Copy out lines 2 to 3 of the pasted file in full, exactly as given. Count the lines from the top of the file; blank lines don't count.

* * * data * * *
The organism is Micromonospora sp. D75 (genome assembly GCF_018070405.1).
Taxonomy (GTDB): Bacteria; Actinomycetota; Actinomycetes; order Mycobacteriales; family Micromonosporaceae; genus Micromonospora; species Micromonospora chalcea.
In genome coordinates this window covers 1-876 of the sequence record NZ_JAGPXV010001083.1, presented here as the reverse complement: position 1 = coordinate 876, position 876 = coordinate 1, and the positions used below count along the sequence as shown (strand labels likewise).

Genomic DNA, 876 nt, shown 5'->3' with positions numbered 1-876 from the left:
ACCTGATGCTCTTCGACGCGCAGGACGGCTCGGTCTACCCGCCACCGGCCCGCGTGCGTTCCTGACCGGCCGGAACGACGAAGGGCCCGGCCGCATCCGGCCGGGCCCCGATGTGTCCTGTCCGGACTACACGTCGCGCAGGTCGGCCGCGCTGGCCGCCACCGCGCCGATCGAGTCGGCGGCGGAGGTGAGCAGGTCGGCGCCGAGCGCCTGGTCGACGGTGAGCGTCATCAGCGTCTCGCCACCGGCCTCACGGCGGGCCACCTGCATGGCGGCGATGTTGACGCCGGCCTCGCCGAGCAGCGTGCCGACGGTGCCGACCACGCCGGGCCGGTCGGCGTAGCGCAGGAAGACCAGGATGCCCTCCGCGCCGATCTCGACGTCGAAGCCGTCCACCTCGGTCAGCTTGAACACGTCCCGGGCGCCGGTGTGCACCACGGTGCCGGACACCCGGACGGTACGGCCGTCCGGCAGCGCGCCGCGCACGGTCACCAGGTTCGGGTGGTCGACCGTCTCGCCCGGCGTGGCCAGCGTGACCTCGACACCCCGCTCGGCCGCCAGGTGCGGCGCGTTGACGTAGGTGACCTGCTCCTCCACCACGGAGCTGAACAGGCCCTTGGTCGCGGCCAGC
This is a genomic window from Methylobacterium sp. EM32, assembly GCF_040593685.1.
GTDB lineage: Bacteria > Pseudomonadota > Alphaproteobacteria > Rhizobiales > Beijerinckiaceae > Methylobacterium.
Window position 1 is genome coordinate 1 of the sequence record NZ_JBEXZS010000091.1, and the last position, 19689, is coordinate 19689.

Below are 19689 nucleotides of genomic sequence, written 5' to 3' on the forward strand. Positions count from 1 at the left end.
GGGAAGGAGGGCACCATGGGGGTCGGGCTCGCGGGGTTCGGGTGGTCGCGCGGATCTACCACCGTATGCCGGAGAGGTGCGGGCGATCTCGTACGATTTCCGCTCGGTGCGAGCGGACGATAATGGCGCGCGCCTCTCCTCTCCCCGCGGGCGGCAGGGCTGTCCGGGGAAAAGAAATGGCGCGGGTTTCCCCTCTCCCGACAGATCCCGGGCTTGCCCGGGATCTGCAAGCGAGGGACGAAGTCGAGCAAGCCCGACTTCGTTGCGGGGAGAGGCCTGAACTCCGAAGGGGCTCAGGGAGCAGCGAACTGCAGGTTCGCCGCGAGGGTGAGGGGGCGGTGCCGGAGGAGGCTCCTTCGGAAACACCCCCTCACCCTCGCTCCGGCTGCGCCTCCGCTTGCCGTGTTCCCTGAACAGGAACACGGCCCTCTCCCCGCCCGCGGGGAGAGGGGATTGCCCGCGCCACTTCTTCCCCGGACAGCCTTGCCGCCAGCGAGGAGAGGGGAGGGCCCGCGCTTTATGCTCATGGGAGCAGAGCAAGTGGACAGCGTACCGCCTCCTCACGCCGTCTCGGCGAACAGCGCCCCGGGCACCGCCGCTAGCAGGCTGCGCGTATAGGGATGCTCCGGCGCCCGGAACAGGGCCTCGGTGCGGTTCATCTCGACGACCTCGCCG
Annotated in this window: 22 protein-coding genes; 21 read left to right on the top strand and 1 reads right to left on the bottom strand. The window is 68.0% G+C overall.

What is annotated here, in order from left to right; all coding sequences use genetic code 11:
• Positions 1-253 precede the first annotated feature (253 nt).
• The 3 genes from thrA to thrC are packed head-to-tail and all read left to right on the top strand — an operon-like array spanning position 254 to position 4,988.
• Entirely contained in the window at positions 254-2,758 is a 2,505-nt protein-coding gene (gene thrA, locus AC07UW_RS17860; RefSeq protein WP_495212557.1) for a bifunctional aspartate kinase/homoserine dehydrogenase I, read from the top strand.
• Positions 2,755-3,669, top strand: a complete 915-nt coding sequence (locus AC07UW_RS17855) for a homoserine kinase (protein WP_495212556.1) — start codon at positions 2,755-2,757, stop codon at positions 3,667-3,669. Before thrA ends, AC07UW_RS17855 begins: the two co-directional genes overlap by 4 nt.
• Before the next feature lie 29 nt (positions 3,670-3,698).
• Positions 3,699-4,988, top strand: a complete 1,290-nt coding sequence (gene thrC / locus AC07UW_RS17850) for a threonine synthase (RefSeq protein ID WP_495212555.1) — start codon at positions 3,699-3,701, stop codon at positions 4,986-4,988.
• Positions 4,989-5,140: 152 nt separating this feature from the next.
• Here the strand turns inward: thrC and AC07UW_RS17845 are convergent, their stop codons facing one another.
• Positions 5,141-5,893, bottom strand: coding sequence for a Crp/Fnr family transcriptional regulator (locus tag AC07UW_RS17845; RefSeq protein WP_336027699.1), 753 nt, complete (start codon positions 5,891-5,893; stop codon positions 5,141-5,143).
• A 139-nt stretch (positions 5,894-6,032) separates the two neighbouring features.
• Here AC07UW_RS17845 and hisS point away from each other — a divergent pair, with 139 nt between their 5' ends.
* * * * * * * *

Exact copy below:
Taxonomy (GTDB): Bacteria; Actinomycetota; Actinomycetes; order Mycobacteriales; family Micromonosporaceae; genus Micromonospora; species Micromonospora chalcea.
In genome coordinates this window covers 1-876 of the sequence record NZ_JAGPXV010001083.1, presented here as the reverse complement: position 1 = coordinate 876, position 876 = coordinate 1, and the positions used below count along the sequence as shown (strand labels likewise).